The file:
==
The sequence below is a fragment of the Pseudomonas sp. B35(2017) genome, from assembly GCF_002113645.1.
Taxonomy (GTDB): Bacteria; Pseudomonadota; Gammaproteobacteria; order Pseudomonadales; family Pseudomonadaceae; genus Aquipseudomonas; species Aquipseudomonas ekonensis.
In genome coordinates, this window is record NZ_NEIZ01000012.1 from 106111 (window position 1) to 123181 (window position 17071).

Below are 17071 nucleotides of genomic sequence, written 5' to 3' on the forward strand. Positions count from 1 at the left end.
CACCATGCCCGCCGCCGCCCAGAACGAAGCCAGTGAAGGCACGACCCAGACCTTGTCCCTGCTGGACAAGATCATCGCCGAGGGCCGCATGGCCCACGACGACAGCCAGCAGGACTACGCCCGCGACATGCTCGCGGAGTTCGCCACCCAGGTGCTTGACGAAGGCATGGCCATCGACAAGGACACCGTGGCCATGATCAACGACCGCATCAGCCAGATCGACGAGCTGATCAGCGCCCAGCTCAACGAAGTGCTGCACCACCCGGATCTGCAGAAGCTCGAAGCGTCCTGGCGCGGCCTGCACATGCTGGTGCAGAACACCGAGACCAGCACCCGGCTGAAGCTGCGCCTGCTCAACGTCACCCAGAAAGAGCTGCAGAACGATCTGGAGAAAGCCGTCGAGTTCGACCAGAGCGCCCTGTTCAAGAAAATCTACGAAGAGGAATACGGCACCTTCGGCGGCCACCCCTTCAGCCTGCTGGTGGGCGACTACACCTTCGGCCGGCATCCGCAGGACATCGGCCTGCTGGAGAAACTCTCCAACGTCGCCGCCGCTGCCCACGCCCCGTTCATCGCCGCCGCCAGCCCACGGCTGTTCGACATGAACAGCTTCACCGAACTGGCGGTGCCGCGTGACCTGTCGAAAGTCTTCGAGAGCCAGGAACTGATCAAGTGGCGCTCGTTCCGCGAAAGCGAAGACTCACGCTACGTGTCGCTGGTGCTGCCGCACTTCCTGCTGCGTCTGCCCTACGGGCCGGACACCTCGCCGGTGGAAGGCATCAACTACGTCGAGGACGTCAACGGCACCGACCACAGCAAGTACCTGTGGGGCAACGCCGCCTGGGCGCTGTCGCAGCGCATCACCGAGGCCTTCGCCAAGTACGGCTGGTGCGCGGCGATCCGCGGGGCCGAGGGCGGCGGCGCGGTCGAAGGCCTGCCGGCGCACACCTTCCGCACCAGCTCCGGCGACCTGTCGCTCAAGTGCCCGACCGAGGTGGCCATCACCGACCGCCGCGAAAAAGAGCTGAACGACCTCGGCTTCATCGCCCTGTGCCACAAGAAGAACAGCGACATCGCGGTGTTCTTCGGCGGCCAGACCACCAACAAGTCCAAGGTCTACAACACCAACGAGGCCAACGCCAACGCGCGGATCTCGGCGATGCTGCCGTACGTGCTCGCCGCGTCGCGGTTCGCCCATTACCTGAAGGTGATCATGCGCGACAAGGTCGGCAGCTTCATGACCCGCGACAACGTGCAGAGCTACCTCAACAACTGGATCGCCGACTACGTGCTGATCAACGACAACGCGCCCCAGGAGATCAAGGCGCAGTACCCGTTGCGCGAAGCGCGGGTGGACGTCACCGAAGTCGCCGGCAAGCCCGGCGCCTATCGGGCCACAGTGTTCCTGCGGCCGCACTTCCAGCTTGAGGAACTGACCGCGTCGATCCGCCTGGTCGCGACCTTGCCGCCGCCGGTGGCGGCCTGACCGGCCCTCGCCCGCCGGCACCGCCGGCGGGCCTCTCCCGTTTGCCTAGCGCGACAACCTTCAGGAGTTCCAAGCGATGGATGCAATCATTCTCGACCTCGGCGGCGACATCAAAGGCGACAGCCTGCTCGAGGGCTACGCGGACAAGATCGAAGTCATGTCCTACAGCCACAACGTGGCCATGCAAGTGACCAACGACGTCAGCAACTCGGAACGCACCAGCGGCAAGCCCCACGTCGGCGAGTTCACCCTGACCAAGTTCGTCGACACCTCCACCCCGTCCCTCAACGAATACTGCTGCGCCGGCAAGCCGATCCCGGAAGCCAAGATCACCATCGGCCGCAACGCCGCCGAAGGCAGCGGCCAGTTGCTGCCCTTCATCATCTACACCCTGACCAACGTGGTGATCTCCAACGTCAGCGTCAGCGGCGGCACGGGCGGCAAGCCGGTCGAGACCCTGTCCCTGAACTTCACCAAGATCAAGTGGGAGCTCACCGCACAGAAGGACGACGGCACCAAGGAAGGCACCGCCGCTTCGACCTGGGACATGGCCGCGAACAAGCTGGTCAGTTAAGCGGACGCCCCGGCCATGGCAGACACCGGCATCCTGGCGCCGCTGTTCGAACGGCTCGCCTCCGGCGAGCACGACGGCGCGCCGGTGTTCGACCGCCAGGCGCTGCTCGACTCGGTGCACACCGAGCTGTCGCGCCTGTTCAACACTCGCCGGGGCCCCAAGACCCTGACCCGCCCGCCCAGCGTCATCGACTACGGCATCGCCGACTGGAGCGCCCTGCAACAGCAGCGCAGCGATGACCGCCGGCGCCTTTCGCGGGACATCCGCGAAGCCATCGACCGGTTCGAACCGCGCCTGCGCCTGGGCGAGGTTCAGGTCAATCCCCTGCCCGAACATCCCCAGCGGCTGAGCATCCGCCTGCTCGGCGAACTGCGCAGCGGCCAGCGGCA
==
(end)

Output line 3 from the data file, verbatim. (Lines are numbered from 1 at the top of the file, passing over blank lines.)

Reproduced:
In genome coordinates, this window is record NZ_NEIZ01000012.1 from 106111 (window position 1) to 123181 (window position 17071).